Helping kids ask questions will give them an advantage. Thomas Berger said, “The art and science of asking questions is the source of all knowledge.”
Despite the astonishing number of questions kids ask a day–some estimates are more than 300–asking questions is really quite complicated. Brains have to organize the correct order of words, change the voice from regular speaking to go up at the end, and use specific words. Could it be that kids use the word Why because it works for asking a question so easily? Besides why, there’s how, when, what, and where to add to the list. It’s quite a challenge to learn and remember which word to use when and where.
Our example is part of the learning process and gives kids a model to copy. We can also use books and stories with questions to give them more examples, like Richard Torrey’s fun book “Why?” The pages have tricky questions, such as “Why do feet stink?” or “Why do crackers have holes?” You can follow the Why? book with another one by the same author, “Because.”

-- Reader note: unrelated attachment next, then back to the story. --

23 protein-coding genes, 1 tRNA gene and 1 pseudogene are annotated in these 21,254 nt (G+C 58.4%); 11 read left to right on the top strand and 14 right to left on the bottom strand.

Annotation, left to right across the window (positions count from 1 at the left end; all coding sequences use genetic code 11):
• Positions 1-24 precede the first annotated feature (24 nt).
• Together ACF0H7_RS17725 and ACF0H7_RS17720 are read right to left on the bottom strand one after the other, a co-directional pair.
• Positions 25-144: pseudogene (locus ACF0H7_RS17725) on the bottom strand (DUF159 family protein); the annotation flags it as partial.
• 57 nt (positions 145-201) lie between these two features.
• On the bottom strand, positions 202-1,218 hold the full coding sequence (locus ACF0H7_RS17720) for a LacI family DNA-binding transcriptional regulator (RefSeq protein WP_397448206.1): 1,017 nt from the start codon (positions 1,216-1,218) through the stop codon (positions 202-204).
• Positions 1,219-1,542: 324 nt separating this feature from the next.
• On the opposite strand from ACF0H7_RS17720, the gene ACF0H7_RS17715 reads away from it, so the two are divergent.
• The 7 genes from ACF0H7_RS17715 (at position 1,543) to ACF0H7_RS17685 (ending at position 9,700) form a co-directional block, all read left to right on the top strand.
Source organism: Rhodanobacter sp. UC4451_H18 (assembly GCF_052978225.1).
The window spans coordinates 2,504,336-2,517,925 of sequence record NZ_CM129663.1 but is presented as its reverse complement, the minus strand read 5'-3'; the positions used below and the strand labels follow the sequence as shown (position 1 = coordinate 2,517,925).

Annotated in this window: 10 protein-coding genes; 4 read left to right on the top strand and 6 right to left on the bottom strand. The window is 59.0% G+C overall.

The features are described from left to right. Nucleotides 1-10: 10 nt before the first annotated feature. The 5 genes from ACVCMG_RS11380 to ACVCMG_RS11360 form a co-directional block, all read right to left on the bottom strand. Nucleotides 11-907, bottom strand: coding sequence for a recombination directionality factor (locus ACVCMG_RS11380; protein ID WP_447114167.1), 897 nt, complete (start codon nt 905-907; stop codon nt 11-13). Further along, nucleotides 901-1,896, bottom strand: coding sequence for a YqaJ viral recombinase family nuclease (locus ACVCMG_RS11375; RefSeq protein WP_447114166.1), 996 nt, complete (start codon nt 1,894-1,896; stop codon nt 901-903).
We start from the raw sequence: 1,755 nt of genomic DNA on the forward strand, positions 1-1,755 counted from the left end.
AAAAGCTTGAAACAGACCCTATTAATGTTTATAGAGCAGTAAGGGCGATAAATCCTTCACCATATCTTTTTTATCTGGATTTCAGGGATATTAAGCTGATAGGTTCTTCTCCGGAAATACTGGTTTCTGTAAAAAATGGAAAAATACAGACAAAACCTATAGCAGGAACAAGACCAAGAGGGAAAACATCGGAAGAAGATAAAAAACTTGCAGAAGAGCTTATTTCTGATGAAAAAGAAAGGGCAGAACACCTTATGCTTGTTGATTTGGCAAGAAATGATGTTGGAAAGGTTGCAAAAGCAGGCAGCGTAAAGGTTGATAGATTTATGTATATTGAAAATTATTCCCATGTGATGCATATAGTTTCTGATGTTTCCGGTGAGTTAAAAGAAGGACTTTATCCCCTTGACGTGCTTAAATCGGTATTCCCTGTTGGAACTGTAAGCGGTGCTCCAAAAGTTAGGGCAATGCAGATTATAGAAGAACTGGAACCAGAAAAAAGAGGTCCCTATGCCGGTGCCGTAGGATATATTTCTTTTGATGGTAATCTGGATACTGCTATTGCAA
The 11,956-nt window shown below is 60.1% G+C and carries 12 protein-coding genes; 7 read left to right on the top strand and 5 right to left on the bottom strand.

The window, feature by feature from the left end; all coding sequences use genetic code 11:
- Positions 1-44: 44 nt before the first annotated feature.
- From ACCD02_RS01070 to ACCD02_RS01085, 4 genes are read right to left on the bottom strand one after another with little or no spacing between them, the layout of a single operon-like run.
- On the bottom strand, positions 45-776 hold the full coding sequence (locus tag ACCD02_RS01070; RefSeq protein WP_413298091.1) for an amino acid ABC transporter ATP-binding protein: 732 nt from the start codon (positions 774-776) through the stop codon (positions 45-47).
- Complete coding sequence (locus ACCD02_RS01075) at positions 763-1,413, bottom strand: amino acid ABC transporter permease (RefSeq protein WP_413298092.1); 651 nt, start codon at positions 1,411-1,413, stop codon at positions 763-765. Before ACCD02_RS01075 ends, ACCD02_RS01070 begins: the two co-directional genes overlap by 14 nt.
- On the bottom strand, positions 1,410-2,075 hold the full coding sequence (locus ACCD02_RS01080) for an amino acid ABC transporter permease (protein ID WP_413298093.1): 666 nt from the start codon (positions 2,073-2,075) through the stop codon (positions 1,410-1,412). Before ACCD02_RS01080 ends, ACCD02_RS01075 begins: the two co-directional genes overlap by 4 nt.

Asking the question is only part of the package. Besides the wondering, kids have to be able to trust that we will answer their quesion. They are not only asking for information, there is another underlying question, that is, “Am I important enough to answer?” Whether or not our answer makes sense to the child, our reply means “Yes, you are important enough.
Another way to say having an advantage is the expression to ‘steal a march.’ Since it’s the month of March, using this expression is a fun play-on-words. Helping kids ask questions is another piece of early learning and development. It gives them a critical tool they can use to explore and understand the world as well as contributing to their sense of worth. For a play-of-the-day, have some fun with questions, not just serious ones, but the sillier the better. Do you have any questions?